|store:outlook||Limit your search to Outlook|
|store:oe||Limit your search to Outlook Express|
|*.file_extension||Search for a files with a specific extension|
|kind:everything||Search all file types|
|kind:communications||Search communication files|
|kind:im||Search instant messaging conversations|
|kind:text||Search text documents|
|kind:spreadsheets||Search spreadsheet files|
|kind:presentations||Search presentation files|
|kind:music||Search music files|
|kind:pics||Search picture files|
|kind:videos||Search video files|
|kind:programs||Search program files|
|date:today, date:tomorrow, date:yesterday||Search for items with a specific date|
|modified:last week||Search for items by modification date|
|size:>40, size:<40||Search for items by size|
|File Explorer Search Using Boolean Operators|
|Keyword 1 NOT keyword 2||Results with keyword 1 but not keyword 2|
|Keyword 1 OR keyword 2||Results with keyword 1 or keyword 2|
|Keyword 1||Results with the exact phrase "keyword 1"|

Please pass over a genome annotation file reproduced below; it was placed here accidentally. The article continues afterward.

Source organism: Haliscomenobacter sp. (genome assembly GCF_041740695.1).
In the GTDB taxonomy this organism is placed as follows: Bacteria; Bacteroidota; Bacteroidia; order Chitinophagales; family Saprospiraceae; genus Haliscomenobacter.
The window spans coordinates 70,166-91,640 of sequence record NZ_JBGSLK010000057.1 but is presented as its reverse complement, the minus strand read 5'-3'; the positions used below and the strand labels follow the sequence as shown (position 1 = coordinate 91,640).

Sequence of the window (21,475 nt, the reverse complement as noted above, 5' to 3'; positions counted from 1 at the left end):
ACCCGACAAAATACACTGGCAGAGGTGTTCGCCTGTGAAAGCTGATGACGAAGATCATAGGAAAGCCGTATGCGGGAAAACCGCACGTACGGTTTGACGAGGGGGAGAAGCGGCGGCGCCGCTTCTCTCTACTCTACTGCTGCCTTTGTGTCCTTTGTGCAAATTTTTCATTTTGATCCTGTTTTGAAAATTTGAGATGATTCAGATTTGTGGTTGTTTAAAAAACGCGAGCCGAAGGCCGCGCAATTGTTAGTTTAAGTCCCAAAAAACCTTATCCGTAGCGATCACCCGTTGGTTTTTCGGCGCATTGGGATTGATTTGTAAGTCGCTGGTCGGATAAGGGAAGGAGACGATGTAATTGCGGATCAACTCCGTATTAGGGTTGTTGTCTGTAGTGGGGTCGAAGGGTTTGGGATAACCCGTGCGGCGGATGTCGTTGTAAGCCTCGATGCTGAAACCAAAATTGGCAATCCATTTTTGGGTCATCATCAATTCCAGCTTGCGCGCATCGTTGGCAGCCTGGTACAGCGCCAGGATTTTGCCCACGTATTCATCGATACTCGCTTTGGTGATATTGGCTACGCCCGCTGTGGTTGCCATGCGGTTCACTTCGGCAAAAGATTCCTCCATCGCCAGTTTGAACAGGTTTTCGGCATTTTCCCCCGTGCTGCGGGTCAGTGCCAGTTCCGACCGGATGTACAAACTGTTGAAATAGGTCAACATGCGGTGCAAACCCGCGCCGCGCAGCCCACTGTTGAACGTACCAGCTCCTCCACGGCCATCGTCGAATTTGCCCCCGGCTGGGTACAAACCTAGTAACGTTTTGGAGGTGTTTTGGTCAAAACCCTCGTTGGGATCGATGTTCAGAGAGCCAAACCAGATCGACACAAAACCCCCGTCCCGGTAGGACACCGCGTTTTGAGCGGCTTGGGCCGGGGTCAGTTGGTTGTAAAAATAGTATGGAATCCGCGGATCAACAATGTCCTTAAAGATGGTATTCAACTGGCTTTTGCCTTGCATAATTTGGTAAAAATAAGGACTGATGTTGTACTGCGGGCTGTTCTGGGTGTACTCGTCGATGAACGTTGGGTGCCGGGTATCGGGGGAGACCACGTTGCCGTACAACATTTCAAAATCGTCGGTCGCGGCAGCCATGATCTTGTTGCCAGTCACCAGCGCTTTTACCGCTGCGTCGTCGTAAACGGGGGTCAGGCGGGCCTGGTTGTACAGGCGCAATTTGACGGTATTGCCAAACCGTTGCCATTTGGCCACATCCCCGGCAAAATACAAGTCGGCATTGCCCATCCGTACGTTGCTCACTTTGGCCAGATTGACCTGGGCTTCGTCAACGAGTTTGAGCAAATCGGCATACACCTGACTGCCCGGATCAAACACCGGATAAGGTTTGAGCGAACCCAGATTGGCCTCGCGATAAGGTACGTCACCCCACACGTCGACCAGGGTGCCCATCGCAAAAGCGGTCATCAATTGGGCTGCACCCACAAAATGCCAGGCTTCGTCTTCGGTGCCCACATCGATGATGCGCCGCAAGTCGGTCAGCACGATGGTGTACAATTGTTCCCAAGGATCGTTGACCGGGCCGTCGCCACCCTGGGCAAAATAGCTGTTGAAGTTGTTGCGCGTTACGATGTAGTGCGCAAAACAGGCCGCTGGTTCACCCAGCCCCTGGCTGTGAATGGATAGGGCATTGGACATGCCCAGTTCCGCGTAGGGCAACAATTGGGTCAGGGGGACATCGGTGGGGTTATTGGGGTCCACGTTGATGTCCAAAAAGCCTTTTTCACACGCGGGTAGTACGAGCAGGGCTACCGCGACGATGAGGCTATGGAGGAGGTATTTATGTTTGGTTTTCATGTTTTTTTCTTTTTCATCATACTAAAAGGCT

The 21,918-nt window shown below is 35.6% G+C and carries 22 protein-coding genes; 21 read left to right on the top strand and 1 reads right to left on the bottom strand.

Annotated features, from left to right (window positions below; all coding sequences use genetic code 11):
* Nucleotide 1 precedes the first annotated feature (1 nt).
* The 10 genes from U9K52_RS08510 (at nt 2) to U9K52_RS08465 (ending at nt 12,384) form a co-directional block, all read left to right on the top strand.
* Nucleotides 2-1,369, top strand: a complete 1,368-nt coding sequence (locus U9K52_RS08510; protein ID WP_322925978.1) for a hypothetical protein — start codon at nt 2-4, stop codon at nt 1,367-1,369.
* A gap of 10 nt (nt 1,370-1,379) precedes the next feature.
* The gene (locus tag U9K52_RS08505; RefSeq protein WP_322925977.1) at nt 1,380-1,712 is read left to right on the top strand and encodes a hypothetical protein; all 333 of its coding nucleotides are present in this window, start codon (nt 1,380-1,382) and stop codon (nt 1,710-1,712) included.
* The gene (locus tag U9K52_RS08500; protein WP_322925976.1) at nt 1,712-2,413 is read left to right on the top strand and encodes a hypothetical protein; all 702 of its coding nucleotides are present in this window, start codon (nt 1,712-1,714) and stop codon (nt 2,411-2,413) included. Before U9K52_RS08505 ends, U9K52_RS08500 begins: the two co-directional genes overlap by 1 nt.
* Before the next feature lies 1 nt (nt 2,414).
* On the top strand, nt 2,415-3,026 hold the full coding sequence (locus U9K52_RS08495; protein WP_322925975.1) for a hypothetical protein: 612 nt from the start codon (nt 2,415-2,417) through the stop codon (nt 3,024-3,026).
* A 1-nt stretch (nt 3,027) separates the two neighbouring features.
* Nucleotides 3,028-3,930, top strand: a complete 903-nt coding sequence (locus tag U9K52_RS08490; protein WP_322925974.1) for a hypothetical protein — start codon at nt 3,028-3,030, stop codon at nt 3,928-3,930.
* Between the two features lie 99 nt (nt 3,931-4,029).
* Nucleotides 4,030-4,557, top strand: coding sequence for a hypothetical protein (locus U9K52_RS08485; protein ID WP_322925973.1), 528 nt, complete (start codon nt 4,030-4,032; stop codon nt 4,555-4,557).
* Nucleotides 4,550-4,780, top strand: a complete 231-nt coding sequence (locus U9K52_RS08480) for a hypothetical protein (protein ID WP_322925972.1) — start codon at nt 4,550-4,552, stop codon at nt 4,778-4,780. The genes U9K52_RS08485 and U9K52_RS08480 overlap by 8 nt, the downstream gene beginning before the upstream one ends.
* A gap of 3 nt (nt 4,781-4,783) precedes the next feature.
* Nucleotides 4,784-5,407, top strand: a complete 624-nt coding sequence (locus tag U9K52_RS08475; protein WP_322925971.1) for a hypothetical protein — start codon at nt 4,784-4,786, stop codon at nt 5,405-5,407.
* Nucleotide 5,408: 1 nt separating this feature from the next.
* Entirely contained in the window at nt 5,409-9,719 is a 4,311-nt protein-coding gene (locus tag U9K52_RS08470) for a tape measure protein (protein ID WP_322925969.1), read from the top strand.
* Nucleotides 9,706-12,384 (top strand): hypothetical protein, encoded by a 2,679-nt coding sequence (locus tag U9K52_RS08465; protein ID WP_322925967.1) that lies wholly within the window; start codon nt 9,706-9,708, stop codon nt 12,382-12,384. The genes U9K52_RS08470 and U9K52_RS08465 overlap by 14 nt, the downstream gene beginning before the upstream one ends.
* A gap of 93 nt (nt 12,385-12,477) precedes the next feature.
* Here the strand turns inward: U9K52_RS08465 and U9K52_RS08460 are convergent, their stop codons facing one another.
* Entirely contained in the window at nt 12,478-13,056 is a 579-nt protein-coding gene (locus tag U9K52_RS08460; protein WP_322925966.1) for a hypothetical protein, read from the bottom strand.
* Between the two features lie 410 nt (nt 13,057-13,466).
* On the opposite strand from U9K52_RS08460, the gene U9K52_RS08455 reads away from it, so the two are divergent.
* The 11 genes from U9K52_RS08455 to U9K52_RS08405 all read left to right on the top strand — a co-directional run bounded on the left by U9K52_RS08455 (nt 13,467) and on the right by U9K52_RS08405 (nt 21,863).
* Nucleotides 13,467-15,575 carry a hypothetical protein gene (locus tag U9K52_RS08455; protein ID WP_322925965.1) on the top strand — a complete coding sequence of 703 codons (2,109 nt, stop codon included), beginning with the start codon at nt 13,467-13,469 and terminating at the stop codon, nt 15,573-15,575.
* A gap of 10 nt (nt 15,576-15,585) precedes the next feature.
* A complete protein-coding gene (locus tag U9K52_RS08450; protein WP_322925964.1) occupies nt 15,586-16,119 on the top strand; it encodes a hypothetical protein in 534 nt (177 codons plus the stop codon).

|(Keyword 1 keyword 2)||Results with keyword 1 and keyword 2 in any order|
Search Smarter in Windows 10
With these Windows 10 search shortcuts, you can access various Windows features, find lost files, and also uncover answers to your questions on the internet. If you’re still having trouble locating files, check out these free search tools for Windows 10.
Read the full article: Windows 10 Search Cheat Sheet: Shortcuts and Tips to Know
A large part of what we do, how we think, and what we achieve is governed by habits. It makes sense then, that by developing the right habits, we can better position ourselves for success.
In Success Habits for Dummies, Dirk Zellar sets out a proven framework for “creating, building, and cultivating winning habits to achieve success”.
Through daily routines, time management strategies, and plenty of wisdom, this book (free for a limited time), can help you on the path to long-term job satisfaction, career progression, and the accomplishment of your goals.
Inside, you will learn to: